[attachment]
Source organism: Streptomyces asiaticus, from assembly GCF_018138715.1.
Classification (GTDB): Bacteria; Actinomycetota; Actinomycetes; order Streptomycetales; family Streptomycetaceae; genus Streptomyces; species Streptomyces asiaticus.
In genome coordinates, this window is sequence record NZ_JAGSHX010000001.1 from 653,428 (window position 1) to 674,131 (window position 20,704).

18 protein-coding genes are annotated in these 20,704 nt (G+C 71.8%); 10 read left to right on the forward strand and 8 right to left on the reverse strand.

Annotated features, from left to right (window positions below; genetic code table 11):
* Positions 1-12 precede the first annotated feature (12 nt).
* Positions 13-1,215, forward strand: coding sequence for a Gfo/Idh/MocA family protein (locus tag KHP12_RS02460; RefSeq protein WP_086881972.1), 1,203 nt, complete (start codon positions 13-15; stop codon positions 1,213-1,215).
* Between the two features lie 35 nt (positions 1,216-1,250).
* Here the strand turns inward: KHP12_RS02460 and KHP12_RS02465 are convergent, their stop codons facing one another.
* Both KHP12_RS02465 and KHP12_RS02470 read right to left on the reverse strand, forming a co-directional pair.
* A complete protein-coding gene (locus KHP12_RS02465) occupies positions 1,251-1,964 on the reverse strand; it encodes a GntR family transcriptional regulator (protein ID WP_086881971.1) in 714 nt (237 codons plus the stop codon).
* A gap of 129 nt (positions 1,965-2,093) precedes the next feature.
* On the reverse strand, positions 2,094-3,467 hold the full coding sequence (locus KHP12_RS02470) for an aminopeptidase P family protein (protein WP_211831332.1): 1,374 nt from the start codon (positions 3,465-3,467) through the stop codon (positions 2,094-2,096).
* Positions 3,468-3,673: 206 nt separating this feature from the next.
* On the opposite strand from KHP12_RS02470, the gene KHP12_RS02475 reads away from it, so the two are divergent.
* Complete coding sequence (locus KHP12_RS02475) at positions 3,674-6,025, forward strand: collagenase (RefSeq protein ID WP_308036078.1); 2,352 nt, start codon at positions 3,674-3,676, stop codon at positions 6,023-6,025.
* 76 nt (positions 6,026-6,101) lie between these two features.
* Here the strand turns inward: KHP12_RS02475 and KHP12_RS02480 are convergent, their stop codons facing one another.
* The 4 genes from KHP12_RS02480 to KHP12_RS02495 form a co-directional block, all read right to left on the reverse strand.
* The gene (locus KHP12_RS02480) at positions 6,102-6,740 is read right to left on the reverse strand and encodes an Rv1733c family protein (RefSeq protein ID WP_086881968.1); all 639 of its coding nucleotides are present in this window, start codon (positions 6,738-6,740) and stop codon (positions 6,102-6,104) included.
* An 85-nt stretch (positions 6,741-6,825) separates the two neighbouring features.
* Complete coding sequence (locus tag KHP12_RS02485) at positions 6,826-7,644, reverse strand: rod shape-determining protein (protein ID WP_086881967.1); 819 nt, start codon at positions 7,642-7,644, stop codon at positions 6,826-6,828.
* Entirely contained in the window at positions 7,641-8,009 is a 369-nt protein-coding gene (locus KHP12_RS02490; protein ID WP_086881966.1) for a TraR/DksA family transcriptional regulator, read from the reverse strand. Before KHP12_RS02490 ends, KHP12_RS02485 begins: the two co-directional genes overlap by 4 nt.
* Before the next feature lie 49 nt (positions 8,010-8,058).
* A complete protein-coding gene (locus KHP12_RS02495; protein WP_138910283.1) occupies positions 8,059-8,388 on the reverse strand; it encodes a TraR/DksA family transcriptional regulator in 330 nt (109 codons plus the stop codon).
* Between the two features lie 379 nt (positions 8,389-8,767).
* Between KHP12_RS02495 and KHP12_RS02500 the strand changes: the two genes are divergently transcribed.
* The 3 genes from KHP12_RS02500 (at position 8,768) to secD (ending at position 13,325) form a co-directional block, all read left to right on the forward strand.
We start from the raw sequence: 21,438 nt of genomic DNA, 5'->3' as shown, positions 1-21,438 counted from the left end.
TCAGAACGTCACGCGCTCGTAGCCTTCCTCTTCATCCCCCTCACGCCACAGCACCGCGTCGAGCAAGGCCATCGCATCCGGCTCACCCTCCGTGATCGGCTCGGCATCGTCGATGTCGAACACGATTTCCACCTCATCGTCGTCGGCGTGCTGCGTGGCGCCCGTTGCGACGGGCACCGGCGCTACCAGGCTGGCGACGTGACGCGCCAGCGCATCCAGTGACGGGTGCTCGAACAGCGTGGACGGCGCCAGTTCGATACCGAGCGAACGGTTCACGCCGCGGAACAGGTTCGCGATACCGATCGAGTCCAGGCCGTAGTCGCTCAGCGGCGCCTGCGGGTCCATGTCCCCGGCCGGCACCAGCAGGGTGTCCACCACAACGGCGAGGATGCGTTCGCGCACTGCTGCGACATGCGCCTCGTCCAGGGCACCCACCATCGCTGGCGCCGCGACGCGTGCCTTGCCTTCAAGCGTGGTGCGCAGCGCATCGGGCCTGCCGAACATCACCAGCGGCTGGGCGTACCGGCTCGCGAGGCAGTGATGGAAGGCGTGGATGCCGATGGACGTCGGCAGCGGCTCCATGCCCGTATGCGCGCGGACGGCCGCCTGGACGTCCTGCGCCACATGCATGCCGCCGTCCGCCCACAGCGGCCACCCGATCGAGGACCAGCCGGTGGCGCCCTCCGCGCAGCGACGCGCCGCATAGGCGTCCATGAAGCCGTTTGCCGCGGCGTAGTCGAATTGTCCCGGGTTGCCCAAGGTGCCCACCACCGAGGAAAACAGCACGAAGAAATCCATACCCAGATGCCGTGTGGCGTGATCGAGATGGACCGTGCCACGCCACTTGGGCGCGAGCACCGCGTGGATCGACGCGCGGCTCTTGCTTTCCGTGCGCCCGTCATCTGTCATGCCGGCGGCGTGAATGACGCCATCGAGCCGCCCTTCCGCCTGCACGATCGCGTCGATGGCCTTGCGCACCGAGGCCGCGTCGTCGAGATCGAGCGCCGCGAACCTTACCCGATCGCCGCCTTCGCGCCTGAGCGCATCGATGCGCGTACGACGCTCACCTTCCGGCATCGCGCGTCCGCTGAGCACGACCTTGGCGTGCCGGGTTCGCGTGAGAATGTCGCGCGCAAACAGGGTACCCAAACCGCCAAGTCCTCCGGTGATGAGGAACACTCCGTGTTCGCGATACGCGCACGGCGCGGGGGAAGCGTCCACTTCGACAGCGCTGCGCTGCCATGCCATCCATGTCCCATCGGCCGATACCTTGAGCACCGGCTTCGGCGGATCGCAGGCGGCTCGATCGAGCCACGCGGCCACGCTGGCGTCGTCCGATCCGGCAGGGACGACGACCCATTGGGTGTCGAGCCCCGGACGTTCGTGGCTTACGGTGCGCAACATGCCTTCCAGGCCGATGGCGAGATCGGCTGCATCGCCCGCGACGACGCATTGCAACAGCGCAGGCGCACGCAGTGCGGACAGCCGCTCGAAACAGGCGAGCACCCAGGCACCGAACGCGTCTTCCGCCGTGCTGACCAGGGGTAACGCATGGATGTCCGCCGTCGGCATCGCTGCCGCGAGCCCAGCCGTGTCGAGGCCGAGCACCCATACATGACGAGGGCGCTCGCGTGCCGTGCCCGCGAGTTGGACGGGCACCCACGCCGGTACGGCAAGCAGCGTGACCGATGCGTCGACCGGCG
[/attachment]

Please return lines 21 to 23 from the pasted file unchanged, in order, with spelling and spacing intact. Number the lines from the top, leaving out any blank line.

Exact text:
* An 85-nt stretch (positions 6,741-6,825) separates the two neighbouring features.
* Complete coding sequence (locus tag KHP12_RS02485) at positions 6,826-7,644, reverse strand: rod shape-determining protein (protein ID WP_086881967.1); 819 nt, start codon at positions 7,642-7,644, stop codon at positions 6,826-6,828.
* Entirely contained in the window at positions 7,641-8,009 is a 369-nt protein-coding gene (locus KHP12_RS02490; protein ID WP_086881966.1) for a TraR/DksA family transcriptional regulator, read from the reverse strand. Before KHP12_RS02490 ends, KHP12_RS02485 begins: the two co-directional genes overlap by 4 nt.